The French Education System

If you’re looking to enrol yourself or your children into the French education system, you can do so by checking out our article about school in France.

Finances and Paying Taxes in France


You won’t have to worry about being double-taxed when it comes to tax time in France. The UK has a double-taxation agreement with France, so you won’t be paying tax on the same income or a dual property tax for instance. This currently will not change under the new agreement.

If you are self-employed or employed in the EU/EEA, and you have a UK-issued A1/E101 form, you’ll remain subject to UK legislation until the end date on the form.

If you haven’t already set up a bank account in France, now would be the time to do so. It’ll make a transfer of funds much easier to deal with, regardless of whether you work in France or not.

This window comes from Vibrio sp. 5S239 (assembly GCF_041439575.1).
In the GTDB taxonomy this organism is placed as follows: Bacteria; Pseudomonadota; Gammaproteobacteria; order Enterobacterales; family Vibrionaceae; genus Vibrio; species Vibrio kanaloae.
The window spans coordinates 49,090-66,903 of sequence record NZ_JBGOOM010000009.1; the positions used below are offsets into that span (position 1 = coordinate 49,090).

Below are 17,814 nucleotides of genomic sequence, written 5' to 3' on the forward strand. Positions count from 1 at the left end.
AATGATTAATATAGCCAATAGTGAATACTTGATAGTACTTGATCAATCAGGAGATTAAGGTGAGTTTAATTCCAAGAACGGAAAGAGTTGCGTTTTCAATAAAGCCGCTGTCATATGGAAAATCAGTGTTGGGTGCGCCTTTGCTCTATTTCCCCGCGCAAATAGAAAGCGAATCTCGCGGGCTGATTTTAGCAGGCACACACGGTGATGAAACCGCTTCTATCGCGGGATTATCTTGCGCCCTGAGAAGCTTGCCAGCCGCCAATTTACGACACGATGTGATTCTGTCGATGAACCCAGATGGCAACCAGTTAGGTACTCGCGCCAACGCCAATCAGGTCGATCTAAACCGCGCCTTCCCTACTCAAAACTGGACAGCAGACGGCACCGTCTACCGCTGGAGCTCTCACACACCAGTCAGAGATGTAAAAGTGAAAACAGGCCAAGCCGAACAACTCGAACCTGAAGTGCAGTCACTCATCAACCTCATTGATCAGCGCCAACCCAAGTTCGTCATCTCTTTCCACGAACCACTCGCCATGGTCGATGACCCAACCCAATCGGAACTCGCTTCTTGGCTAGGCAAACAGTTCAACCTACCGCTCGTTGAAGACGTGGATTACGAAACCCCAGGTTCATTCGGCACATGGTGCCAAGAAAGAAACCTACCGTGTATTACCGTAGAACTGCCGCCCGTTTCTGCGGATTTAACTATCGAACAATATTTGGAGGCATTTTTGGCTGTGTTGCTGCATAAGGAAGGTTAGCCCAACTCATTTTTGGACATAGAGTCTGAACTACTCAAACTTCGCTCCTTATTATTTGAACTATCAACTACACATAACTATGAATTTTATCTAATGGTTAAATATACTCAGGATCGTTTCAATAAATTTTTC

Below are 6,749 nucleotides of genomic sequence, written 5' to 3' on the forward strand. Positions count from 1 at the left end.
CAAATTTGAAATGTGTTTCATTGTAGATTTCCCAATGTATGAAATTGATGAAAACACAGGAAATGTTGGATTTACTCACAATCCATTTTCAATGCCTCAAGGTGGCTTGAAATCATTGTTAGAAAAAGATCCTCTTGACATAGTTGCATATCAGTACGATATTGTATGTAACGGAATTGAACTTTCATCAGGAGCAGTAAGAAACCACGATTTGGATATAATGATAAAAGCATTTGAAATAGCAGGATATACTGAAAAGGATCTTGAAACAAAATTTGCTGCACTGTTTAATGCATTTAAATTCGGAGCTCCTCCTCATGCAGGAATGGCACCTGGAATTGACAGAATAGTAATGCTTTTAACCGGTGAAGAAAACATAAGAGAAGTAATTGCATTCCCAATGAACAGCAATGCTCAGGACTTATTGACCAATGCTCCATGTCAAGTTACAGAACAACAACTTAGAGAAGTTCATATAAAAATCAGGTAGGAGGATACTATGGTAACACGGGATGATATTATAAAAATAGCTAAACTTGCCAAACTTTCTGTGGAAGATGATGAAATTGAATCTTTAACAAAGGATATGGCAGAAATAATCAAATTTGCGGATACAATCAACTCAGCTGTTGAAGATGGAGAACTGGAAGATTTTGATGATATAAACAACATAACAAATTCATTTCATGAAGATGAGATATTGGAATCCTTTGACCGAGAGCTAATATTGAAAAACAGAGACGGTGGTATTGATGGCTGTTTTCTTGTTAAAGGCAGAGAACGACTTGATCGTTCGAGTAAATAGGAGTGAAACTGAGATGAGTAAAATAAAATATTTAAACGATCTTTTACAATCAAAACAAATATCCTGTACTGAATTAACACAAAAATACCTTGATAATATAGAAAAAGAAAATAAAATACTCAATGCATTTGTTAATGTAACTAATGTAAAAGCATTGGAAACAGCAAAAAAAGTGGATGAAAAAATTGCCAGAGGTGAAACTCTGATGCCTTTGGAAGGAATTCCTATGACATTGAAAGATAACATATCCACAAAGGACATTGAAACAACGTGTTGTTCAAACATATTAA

Check out our dedicated article on how to set up a French bank account.

Pensions and Retiring to France Post-Brexit

You’ll still be able to claim the UK State Pension after the transition period is over, but you’ll need to alert the UK government if you’re moving or retiring to France.

If you do retire there, you can claim it by contacting the International Pension Centre. You’ll also need to go to your local town hall (Mairie) to pick up a certificate de vie, which ensures your payments are not suspended.

If you become a resident of France before December 31, 2020, you will be able to count future social security contributions towards your UK State Pension. If you work and pay these contributions in France, you’ll still be able to count your UK contributions to your French pension, even if you claim your pension after the December 31 deadline.

You can claim your French pension by contacting your local pensions office.

If you’re living in the EU/EEA or Switzerland by December 31, 2020, your UK State Pension will be updated every year as long as you live in the previously mentioned areas. It will happen as long as you meet the conditions in the State Pension guidelines and if you start claiming your pensions on or after January 1, 2021.